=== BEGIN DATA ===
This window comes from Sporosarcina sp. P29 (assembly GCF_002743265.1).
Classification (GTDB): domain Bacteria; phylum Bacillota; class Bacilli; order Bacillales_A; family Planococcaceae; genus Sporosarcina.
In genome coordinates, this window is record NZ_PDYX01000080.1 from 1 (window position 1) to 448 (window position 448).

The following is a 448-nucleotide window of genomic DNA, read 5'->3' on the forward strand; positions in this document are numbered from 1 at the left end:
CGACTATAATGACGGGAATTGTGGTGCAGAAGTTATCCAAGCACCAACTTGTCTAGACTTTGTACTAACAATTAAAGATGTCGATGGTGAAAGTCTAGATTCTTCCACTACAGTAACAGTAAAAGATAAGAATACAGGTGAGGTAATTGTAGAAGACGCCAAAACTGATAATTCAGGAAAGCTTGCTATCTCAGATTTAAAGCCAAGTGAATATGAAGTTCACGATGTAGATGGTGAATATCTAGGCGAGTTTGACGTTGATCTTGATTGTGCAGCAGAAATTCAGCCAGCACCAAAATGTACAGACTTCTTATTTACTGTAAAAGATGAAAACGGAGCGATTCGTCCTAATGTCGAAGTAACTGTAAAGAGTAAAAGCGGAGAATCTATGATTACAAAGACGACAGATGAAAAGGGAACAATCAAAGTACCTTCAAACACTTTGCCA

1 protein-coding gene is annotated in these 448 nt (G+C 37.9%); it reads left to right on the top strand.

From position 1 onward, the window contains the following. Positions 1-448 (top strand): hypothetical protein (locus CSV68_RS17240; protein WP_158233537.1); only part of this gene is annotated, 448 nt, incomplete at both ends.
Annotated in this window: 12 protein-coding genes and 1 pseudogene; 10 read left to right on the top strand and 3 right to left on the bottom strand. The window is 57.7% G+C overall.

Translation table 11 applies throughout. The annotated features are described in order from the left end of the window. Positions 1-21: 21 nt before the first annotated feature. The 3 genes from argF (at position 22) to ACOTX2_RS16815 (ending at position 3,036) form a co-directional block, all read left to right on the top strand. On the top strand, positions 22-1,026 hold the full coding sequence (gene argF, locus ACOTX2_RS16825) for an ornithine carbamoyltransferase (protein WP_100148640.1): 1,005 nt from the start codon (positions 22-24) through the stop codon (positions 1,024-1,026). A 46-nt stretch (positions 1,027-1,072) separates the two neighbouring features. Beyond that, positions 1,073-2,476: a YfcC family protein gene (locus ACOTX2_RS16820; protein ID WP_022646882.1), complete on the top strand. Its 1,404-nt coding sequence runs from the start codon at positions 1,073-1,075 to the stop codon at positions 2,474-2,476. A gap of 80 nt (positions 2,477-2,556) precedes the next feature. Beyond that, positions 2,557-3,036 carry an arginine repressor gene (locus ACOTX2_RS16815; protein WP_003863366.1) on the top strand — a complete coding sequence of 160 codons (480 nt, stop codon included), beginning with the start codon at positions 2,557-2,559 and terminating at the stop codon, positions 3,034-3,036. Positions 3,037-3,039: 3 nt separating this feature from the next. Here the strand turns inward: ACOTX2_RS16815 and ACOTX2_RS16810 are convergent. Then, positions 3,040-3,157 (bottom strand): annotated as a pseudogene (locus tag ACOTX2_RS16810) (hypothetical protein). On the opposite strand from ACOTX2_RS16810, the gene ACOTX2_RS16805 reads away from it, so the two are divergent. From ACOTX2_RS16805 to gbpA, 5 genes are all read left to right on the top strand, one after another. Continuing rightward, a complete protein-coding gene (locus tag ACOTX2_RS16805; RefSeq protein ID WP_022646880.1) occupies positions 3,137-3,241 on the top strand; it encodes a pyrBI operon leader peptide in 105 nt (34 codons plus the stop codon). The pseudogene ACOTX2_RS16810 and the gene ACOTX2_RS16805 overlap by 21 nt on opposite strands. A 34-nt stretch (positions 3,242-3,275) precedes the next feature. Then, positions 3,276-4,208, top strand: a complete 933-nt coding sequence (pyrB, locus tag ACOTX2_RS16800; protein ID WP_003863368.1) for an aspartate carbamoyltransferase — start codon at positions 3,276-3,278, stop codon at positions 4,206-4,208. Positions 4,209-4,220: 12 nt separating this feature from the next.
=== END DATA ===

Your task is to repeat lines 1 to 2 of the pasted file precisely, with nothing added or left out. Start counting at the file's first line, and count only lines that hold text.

This window comes from Sporosarcina sp. P29 (assembly GCF_002743265.1).
Classification (GTDB): domain Bacteria; phylum Bacillota; class Bacilli; order Bacillales_A; family Planococcaceae; genus Sporosarcina.